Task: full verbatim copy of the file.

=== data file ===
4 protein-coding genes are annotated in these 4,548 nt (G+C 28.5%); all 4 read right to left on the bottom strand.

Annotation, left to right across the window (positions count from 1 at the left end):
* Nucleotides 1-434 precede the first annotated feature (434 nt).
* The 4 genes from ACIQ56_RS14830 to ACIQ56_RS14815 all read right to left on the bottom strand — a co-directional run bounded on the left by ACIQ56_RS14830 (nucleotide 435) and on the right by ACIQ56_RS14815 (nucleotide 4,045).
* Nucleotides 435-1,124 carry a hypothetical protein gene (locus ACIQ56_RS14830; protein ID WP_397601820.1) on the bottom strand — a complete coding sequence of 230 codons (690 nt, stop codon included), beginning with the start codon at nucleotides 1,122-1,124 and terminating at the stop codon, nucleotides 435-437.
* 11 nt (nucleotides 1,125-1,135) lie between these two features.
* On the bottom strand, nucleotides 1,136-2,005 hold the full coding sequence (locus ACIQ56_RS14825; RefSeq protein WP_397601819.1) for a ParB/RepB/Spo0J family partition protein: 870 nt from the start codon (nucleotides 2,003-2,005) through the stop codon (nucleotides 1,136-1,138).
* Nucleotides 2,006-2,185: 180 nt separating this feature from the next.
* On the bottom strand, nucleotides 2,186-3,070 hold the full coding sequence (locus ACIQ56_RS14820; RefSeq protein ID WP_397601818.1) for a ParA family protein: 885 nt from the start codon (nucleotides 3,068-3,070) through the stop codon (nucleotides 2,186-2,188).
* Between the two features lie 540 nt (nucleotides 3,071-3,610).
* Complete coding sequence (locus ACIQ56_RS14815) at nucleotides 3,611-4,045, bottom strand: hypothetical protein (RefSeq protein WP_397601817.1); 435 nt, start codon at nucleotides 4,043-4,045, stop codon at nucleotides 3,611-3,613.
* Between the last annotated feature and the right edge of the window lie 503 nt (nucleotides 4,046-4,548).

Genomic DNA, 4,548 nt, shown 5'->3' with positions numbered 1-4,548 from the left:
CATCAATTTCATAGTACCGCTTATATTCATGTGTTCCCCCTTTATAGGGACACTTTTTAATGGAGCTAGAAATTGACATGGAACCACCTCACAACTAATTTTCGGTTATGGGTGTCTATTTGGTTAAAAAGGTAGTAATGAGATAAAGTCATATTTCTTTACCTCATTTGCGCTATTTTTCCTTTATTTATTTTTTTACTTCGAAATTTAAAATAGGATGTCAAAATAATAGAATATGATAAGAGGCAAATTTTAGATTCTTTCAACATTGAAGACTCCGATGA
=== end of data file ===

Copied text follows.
4 protein-coding genes are annotated in these 4,548 nt (G+C 28.5%); all 4 read right to left on the bottom strand.

Annotation, left to right across the window (positions count from 1 at the left end):
* Nucleotides 1-434 precede the first annotated feature (434 nt).
* The 4 genes from ACIQ56_RS14830 to ACIQ56_RS14815 all read right to left on the bottom strand — a co-directional run bounded on the left by ACIQ56_RS14830 (nucleotide 435) and on the right by ACIQ56_RS14815 (nucleotide 4,045).
* Nucleotides 435-1,124 carry a hypothetical protein gene (locus ACIQ56_RS14830; protein ID WP_397601820.1) on the bottom strand — a complete coding sequence of 230 codons (690 nt, stop codon included), beginning with the start codon at nucleotides 1,122-1,124 and terminating at the stop codon, nucleotides 435-437.
* 11 nt (nucleotides 1,125-1,135) lie between these two features.
* On the bottom strand, nucleotides 1,136-2,005 hold the full coding sequence (locus ACIQ56_RS14825; RefSeq protein WP_397601819.1) for a ParB/RepB/Spo0J family partition protein: 870 nt from the start codon (nucleotides 2,003-2,005) through the stop codon (nucleotides 1,136-1,138).
* Nucleotides 2,006-2,185: 180 nt separating this feature from the next.
* On the bottom strand, nucleotides 2,186-3,070 hold the full coding sequence (locus ACIQ56_RS14820; RefSeq protein ID WP_397601818.1) for a ParA family protein: 885 nt from the start codon (nucleotides 3,068-3,070) through the stop codon (nucleotides 2,186-2,188).
* Between the two features lie 540 nt (nucleotides 3,071-3,610).
* Complete coding sequence (locus ACIQ56_RS14815) at nucleotides 3,611-4,045, bottom strand: hypothetical protein (RefSeq protein WP_397601817.1); 435 nt, start codon at nucleotides 4,043-4,045, stop codon at nucleotides 3,611-3,613.
* Between the last annotated feature and the right edge of the window lie 503 nt (nucleotides 4,046-4,548).

Genomic DNA, 4,548 nt, shown 5'->3' with positions numbered 1-4,548 from the left:
CATCAATTTCATAGTACCGCTTATATTCATGTGTTCCCCCTTTATAGGGACACTTTTTAATGGAGCTAGAAATTGACATGGAACCACCTCACAACTAATTTTCGGTTATGGGTGTCTATTTGGTTAAAAAGGTAGTAATGAGATAAAGTCATATTTCTTTACCTCATTTGCGCTATTTTTCCTTTATTTATTTTTTTACTTCGAAATTTAAAATAGGATGTCAAAATAATAGAATATGATAAGAGGCAAATTTTAGATTCTTTCAACATTGAAGACTCCGATGA